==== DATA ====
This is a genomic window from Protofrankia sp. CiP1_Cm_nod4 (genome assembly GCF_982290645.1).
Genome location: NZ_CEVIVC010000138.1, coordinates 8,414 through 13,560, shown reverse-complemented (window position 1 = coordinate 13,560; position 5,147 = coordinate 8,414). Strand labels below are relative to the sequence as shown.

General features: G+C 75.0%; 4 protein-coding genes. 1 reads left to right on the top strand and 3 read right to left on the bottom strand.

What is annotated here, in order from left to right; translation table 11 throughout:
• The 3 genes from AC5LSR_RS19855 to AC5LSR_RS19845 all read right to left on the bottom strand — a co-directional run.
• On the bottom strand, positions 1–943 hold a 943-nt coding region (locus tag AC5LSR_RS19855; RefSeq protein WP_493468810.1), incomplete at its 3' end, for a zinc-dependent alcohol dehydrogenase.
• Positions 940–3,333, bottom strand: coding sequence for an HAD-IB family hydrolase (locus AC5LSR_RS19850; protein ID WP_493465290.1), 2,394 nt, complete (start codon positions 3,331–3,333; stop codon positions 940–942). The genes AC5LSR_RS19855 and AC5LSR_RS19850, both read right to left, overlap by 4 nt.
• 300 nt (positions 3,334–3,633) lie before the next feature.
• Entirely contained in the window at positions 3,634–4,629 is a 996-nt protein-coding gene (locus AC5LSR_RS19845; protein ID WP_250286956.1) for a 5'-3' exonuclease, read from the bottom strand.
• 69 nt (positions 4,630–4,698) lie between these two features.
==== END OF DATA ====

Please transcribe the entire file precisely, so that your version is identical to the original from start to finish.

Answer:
This is a genomic window from Protofrankia sp. CiP1_Cm_nod4 (genome assembly GCF_982290645.1).
Genome location: NZ_CEVIVC010000138.1, coordinates 8,414 through 13,560, shown reverse-complemented (window position 1 = coordinate 13,560; position 5,147 = coordinate 8,414). Strand labels below are relative to the sequence as shown.

General features: G+C 75.0%; 4 protein-coding genes. 1 reads left to right on the top strand and 3 read right to left on the bottom strand.

What is annotated here, in order from left to right; translation table 11 throughout:
• The 3 genes from AC5LSR_RS19855 to AC5LSR_RS19845 all read right to left on the bottom strand — a co-directional run.
• On the bottom strand, positions 1–943 hold a 943-nt coding region (locus tag AC5LSR_RS19855; RefSeq protein WP_493468810.1), incomplete at its 3' end, for a zinc-dependent alcohol dehydrogenase.
• Positions 940–3,333, bottom strand: coding sequence for an HAD-IB family hydrolase (locus AC5LSR_RS19850; protein ID WP_493465290.1), 2,394 nt, complete (start codon positions 3,331–3,333; stop codon positions 940–942). The genes AC5LSR_RS19855 and AC5LSR_RS19850, both read right to left, overlap by 4 nt.
• 300 nt (positions 3,334–3,633) lie before the next feature.
• Entirely contained in the window at positions 3,634–4,629 is a 996-nt protein-coding gene (locus AC5LSR_RS19845; protein ID WP_250286956.1) for a 5'-3' exonuclease, read from the bottom strand.
• 69 nt (positions 4,630–4,698) lie between these two features.